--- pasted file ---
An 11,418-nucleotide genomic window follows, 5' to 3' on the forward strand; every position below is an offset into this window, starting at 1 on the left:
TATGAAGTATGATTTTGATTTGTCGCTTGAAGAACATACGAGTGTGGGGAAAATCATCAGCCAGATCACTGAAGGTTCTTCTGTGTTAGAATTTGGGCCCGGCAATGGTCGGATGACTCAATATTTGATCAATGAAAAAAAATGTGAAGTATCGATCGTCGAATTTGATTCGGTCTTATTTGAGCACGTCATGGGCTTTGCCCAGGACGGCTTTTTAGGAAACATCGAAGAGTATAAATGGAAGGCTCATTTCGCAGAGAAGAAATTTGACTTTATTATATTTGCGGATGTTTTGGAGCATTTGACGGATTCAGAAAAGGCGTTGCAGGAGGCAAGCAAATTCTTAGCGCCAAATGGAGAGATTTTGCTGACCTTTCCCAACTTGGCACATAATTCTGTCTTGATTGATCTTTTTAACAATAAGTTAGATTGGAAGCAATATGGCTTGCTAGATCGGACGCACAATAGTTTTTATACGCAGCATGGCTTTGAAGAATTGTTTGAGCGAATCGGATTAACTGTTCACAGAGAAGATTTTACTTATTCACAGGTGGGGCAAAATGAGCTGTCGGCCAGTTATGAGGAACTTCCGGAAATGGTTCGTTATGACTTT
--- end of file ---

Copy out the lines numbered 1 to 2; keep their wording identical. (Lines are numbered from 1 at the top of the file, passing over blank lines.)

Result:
An 11,418-nucleotide genomic window follows, 5' to 3' on the forward strand; every position below is an offset into this window, starting at 1 on the left:
TATGAAGTATGATTTTGATTTGTCGCTTGAAGAACATACGAGTGTGGGGAAAATCATCAGCCAGATCACTGAAGGTTCTTCTGTGTTAGAATTTGGGCCCGGCAATGGTCGGATGACTCAATATTTGATCAATGAAAAAAAATGTGAAGTATCGATCGTCGAATTTGATTCGGTCTTATTTGAGCACGTCATGGGCTTTGCCCAGGACGGCTTTTTAGGAAACATCGAAGAGTATAAATGGAAGGCTCATTTCGCAGAGAAGAAATTTGACTTTATTATATTTGCGGATGTTTTGGAGCATTTGACGGATTCAGAAAAGGCGTTGCAGGAGGCAAGCAAATTCTTAGCGCCAAATGGAGAGATTTTGCTGACCTTTCCCAACTTGGCACATAATTCTGTCTTGATTGATCTTTTTAACAATAAGTTAGATTGGAAGCAATATGGCTTGCTAGATCGGACGCACAATAGTTTTTATACGCAGCATGGCTTTGAAGAATTGTTTGAGCGAATCGGATTAACTGTTCACAGAGAAGATTTTACTTATTCACAGGTGGGGCAAAATGAGCTGTCGGCCAGTTATGAGGAACTTCCGGAAATGGTTCGTTATGACTTT